Distributed energy, also district or decentralized energy is generated or stored by a variety of small, grid-connected devices referred to as distributed energy resources (DER) or distributed energy resource systems. Conventional power stations, such as coal-fired, gas and nuclear powered plants, as well as hydroelectric dams and large-scale solar power stations, are centralized and often require electricity to be transmitted over long distances. By contrast, DER systems are decentralized, modular and more flexible technologies, that are located close to the load they serve, albeit having capacities of only 10 megawatts (MW) or less.
By Don Talend
Given that energy sustainability and energy economics are top-of-mind among business leaders, politicians, and the public these days, hydrogen fuel cells may be viewed as a savior technology. If that statement seems hyperbolic, there is plenty of statistical evidence to support the growth of fuel cell use for both stationary
Siemens City Performance tool will measure technology impacts
The City of Pittsburgh has partnered with Siemens to implement the City Performance Tool, a data-driven software platform that helps cities calculate the environmental and economic impacts of infrastructure technologies. Through the partnership, announced at an event hosted by Harvard Business Review, Siemens,
What will the energy landscape of the future look like? Will there be a shift toward more efficient generation sources? What changes will we see in energy configurations?
The energy industry is currently amidst the most significant transformation that it has ever experienced—a metamorphosis that requires the reevaluation and reconfiguration of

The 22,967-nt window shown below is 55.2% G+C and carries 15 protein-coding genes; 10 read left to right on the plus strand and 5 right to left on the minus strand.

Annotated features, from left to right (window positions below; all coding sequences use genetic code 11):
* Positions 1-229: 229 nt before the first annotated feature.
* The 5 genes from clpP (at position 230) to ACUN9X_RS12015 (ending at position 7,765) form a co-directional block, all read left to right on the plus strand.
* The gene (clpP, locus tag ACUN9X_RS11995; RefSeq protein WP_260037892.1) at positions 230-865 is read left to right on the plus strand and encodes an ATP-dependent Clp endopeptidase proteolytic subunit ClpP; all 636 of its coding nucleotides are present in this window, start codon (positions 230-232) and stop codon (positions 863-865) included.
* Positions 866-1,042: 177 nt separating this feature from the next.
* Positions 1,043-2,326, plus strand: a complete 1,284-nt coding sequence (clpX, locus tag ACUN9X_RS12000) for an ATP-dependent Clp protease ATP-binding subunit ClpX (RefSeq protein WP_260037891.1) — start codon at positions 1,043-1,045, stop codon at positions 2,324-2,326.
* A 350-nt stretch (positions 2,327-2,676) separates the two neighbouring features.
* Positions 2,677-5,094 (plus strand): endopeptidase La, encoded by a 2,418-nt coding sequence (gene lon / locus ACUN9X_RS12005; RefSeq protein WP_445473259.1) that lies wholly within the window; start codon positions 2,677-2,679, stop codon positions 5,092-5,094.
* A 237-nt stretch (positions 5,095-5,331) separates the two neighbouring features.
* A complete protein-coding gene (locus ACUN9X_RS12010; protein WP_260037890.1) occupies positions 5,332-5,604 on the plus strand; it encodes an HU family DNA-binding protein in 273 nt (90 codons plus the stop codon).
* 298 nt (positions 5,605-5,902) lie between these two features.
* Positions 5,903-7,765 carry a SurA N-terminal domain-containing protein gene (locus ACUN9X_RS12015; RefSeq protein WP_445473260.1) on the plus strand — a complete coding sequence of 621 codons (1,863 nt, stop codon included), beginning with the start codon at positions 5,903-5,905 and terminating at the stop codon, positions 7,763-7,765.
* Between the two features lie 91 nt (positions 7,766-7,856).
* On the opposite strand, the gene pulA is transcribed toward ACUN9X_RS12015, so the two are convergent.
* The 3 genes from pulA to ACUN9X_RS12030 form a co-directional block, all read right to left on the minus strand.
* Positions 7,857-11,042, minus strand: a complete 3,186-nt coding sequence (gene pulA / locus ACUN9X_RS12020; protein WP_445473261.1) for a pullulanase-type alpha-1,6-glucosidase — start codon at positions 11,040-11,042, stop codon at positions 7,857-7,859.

The Digi-RTU modulates the capacity of rooftop units and air/water source heat pumps to match the dynamic nature of building cooling or heating loads. As a result, energy waste is minimized and indoor comfort is improved. Because of its unique operating principles, the Digi-RTU achieves greater savings than any other
For commercial, industrial, and institutional power consumers with a heightened need for affordable, reliable, and resilient power supply, advanced microgrids can provide not only control over power sources and energy costs, but also “green” energy and peace of mind. Microgrids employ a wide range of onsite generation resources, along with
The energy industry is in the midst of a dramatic transformation as it reevaluates and reconfigures the way that it generates, stores, and distributes electricity. Energy demand worldwide increases by 2% each year as our global culture becomes more energy-dependent. Meanwhile, mounting concern over CO2 emissions, fossil fuel usage, and
However they are defined, everyone agrees community microgrids provide benefits. Centralized utility systems and aboveground distribution lines expose customers to regional and local outages, “and while they are highly reliable, centralized utility grids can’t ensure local resilience,” notes Peter Douglass, project manager for the Microgrid Institute, a collaborative organization supporting global development of microgrids and distributed energy
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